Education is another important requirement. Too few medical professionals understand what data security means in software. Shamefully, too few program developers are willing to devote resources to it as well.
Does security really matter here? Definitely. It’s not just about respecting your patients’ right to privacy either. It affects even your bottom line.
Then there’s this: I’ve learned that no introduction/training is offered in medical schools for basic software, so many turn out to be scared with technology until forced to face it during their time practicing outside the country or by the consultant they are working with.
That’s a lot of missed educational opportunities for something (digital tech) that has every appearance of being a big part of medicine’s future.
With proper information would come more intelligent consumer demand and selection. The more doctors who understand what to look for in an EHR in the Philippines, the more doctors who choose programs that fit their needs. They’ll be less likely to end up in the situation I mentioned at the beginning of this post: that of being stuck with software they don’t really like or can’t really trust.
Back to Cebu
Going back to the story, we landed in Cebu, took an uber and got stuck in traffic for 2 hours on the way over to the clinic.
Once we arrived, we were shown the computer. It was our first look at the software. Then we basically got years of data in 3 minutes. 😓
The doctors had thought it impossible to export their data easily from the Hybrid EHR. The truth? It wasn’t impossible.
It just seemed like it because of unhelpful user design (there was no button or tool showing them how to do it) and poor customer support (they had asked the other company to help them do it, but it took 3 weeks and was incomplete when Support finally deigned to assist).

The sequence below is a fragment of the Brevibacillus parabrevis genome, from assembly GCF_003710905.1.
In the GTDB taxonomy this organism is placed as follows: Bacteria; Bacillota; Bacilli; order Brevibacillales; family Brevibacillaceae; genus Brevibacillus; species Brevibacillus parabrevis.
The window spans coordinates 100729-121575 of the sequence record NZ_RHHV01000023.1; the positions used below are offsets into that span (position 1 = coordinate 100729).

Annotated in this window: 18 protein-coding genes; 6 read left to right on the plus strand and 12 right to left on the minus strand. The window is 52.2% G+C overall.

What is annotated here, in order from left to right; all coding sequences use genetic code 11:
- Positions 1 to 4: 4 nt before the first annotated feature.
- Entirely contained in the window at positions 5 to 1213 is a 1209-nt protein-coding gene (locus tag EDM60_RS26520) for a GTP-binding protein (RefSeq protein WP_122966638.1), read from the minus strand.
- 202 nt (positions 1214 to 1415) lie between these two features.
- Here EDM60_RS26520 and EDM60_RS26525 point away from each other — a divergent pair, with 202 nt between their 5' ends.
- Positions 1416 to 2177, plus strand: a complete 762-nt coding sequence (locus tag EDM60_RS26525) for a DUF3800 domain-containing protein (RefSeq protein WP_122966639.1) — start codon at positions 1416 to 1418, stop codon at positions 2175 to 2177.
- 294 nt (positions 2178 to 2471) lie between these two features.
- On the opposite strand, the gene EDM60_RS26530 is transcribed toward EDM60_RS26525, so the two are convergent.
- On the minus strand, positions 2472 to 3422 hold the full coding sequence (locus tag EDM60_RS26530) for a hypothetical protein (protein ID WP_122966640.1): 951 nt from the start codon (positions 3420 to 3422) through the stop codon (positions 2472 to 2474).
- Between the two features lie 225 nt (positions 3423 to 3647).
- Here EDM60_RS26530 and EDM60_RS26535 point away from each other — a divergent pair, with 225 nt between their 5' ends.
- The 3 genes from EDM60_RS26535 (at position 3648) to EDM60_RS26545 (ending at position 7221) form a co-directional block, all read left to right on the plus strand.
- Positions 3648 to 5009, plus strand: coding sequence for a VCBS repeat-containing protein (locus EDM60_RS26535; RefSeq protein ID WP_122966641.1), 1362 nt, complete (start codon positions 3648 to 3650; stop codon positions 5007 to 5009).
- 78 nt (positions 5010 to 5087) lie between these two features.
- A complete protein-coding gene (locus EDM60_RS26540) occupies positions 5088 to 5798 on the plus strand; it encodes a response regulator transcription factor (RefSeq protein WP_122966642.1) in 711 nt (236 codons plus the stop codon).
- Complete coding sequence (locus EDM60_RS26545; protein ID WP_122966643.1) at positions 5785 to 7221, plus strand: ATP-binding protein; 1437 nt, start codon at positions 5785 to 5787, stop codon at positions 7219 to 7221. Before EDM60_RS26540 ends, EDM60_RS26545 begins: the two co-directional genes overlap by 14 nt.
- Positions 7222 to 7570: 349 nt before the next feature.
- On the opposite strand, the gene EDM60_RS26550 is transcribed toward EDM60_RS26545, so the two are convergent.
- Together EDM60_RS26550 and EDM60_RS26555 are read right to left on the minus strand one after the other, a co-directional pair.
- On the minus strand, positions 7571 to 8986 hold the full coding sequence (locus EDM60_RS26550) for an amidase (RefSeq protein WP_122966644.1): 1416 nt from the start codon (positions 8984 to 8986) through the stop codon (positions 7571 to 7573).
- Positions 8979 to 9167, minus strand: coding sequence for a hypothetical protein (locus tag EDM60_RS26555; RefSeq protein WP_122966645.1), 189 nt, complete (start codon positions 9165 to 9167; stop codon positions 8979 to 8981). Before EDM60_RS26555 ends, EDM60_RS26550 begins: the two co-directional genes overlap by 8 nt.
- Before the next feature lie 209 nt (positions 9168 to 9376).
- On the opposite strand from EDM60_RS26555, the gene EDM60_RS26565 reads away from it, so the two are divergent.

But for anyone with time to tinker about a little with the software or with a good bit of techno-savvy? Piece of cake. And not in a good way.
There were hardly any security mechanisms protecting their data. We took it so easily that they were shocked. We had to admit we were a little alarmed too.
Anyway, the data was then imported to the doctor’s SeriousMD account and there, it was finally secured and usable with their own accounts. And finally under (their) control.
Now think about this for a moment. This is the type of software being used in many clinics, yet it was considered secure simply because this style of software stores data on a computer.
But computers aren’t intrinsically secure machines by themselves.
The Cebu doctors were horrified when they saw how easily we took the data from the program. It wasn’t hard to imagine myriad hypothetical scenarios where other third parties did it too. Anybody could have gone there, started reading the patient details directly from the database or just taken the whole thing. Technically, it’s just as secure as an old (and unlocked) file cabinet.
Where’s the “data privacy” there?
I am by no means saying that everything we do is perfect.
In fact, we have a bug now that stops you from creating one type of note. We’ve fixed it and we’re just waiting for Apple to finish reviewing it.
What I’m trying to get at with this post is that when using and recording digital data, the software is not always the same quality and that definitely includes the level of security.
Please don’t assume all EMR software will be secure. Don’t assume either that ads for a particular EHR are telling the truth if they claim it’s secure. Find out exactly how it manages to be secure.
Look for things like data encryption and backup. Look for the things that protect you from third-party intrusions and data crashes.
Look for software that empowers you.
An EHR should put control of your data at your fingertips, yet free you from fears of data theft or loss by providing security measures and fail-safe mechanisms. Look for developers who are totally invested in their product and willing to answer all questions you might have for them regarding security.
Ask us questions if you need answers! We’re committed to your data’s security too. Whether you do choose to use SeriousMD or something else, never settle for less than that… both for your patients’ sake and your own.